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Carter Opposes Expanding Government Run Health Care


Location: Washington, DC


U.S. Congressman John Carter (TX-31), House Republican Conference Secretary, released the following statement opposing the Democrats' bill reauthorizing the State Children's Health Insurance Program (SCHIP). The program, originally created by Republicans in 1997, was designed to help children in low-income families obtain government health care. According to House Speaker Nancy Pelosi, the Democrat proposal would extend this coverage to families making up to $83,000 a year, almost four times the poverty level.

"I strongly support renewing the SCHIP program so that children in low-income families can have access to good health care, but I don't believe that the Democrat proposal to increase taxpayer-funded health care to families who make over $80,000 is a step in the right direction. In fact, it is a huge step backwards. This bill not only provides government health care to upper-income families, but it also provides government benefits to adults, taking away limited resources from needy kids which the program was originally intended to protect.

"I have long been an advocate against illegal immigration. This bill opens the door for SCHIP and Medicaid benefits for illegal immigrants by drastically weakening a requirement that persons applying for the benefits show proof of citizenship. In no way should we reward those who illegally come into America by paying for their health care at the expense of the taxpayer. If anything, this bill undermines our border security efforts and imposes a tax increase on legal hard-working Texans.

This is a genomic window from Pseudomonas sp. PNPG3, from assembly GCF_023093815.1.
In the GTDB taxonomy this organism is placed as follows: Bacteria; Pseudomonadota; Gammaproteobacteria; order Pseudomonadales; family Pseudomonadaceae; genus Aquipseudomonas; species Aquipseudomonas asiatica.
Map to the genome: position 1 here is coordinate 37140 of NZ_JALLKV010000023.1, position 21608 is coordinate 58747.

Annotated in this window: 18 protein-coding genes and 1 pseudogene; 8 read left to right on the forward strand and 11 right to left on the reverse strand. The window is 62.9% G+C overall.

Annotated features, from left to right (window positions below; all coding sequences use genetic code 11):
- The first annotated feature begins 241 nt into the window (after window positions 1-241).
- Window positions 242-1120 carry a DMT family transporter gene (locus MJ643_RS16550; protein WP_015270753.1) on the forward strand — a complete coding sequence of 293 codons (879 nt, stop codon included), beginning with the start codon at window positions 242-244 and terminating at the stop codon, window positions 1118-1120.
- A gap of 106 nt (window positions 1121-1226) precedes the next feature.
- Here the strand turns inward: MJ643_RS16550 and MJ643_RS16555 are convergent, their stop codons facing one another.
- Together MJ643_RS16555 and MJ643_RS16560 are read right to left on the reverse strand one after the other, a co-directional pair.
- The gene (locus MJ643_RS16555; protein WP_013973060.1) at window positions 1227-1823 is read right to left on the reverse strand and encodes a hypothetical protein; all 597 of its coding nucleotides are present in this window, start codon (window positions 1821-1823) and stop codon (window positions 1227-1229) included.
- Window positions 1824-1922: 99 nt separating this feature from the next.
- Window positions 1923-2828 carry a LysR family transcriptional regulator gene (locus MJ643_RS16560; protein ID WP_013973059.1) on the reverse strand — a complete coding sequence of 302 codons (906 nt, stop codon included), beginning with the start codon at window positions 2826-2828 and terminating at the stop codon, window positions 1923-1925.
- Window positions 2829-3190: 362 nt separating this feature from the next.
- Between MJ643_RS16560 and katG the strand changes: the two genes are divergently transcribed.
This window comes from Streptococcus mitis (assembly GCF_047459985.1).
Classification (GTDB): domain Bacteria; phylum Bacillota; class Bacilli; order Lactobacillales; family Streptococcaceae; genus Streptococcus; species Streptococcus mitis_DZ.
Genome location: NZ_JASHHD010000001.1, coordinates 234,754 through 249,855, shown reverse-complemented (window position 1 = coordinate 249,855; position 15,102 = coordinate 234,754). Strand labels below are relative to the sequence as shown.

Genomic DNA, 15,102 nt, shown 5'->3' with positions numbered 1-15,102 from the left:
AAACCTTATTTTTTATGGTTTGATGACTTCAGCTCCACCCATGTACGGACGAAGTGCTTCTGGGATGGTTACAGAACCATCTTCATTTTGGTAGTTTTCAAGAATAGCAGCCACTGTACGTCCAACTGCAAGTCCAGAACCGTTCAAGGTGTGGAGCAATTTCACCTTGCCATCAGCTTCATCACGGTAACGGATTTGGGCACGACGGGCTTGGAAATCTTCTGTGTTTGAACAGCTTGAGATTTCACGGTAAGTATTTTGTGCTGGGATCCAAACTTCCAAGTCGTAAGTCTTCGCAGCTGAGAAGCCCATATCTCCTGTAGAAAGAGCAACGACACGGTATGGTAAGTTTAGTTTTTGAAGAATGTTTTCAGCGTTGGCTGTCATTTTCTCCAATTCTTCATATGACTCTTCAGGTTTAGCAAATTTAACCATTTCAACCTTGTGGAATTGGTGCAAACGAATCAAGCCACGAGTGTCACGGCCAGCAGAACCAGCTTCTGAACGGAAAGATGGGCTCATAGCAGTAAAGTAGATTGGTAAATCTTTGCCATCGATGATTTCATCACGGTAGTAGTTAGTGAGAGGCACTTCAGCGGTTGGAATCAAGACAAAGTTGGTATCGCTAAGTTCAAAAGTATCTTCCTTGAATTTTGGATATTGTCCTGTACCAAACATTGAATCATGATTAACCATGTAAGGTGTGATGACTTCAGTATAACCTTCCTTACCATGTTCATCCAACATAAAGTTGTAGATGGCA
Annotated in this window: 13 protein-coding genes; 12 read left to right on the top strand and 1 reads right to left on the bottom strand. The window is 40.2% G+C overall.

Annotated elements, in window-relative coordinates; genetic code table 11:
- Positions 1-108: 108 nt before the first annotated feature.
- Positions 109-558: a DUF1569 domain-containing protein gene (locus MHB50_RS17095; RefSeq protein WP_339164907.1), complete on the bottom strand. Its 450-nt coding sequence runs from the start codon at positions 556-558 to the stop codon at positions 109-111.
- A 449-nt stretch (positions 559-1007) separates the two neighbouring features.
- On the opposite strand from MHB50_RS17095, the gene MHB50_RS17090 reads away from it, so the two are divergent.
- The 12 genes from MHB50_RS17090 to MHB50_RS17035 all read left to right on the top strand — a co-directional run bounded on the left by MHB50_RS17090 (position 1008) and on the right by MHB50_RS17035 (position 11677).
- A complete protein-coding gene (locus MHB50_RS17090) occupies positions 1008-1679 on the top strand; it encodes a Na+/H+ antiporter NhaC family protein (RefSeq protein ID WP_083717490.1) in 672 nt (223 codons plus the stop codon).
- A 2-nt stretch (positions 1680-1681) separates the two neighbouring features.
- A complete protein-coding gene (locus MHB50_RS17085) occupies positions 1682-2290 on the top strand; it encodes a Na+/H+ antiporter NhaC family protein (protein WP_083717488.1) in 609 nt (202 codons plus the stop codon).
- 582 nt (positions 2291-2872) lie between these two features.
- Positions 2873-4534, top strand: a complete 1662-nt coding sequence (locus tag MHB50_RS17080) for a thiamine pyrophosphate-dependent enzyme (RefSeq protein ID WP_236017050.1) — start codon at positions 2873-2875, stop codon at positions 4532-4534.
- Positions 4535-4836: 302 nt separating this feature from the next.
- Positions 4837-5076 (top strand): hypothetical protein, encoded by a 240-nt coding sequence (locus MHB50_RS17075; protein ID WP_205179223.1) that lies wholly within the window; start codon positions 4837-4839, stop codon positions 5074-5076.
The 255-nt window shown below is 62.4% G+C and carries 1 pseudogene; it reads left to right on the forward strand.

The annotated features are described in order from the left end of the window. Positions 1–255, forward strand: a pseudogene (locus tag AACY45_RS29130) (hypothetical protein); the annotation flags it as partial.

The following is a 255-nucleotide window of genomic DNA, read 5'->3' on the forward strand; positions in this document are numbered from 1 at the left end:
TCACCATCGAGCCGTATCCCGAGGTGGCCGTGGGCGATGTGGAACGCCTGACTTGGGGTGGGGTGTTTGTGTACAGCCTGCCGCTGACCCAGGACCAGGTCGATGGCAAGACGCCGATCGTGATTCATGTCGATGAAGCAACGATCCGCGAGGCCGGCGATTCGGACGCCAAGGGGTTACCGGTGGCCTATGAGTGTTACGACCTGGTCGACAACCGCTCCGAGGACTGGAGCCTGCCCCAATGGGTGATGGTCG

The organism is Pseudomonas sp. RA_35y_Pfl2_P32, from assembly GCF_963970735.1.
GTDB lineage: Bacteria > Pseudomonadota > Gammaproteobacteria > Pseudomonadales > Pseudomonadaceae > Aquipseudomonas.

"In order to pay for the massive expansion of a government-run health care program, the Democrats' proposal hikes tobacco taxes by 61 cents per pack, once again proving that Democrats are harming the very low-income families they are claiming to protect. This is simply bad policy. The number of smokers in this country is declining and a tobacco tax increase will cause even less smokers resulting in tax revenues to decrease even more sharply. A study by the Heritage Foundation estimates that funding the SCHIP expansion with tobacco taxes would require 22 million new smokers over the next 10 years, creating another health care crisis.

"I said it before and I will say it again. The Democrats have continually expressed in large amounts their desire to have the government's hand in your health care. This is America, and I believe that we can do better than government-funded, government-mandated health care programs. The President has already said he will veto this flawed bill, and with only five days until the Sept. 30th expiration date, I hope we can put politics aside and stay committed to the 6.6 million low-income children who desperately need this program. I remain committed to renewing this program to provide low-income children with the health care they need without dramatically expanding the size of the American government."

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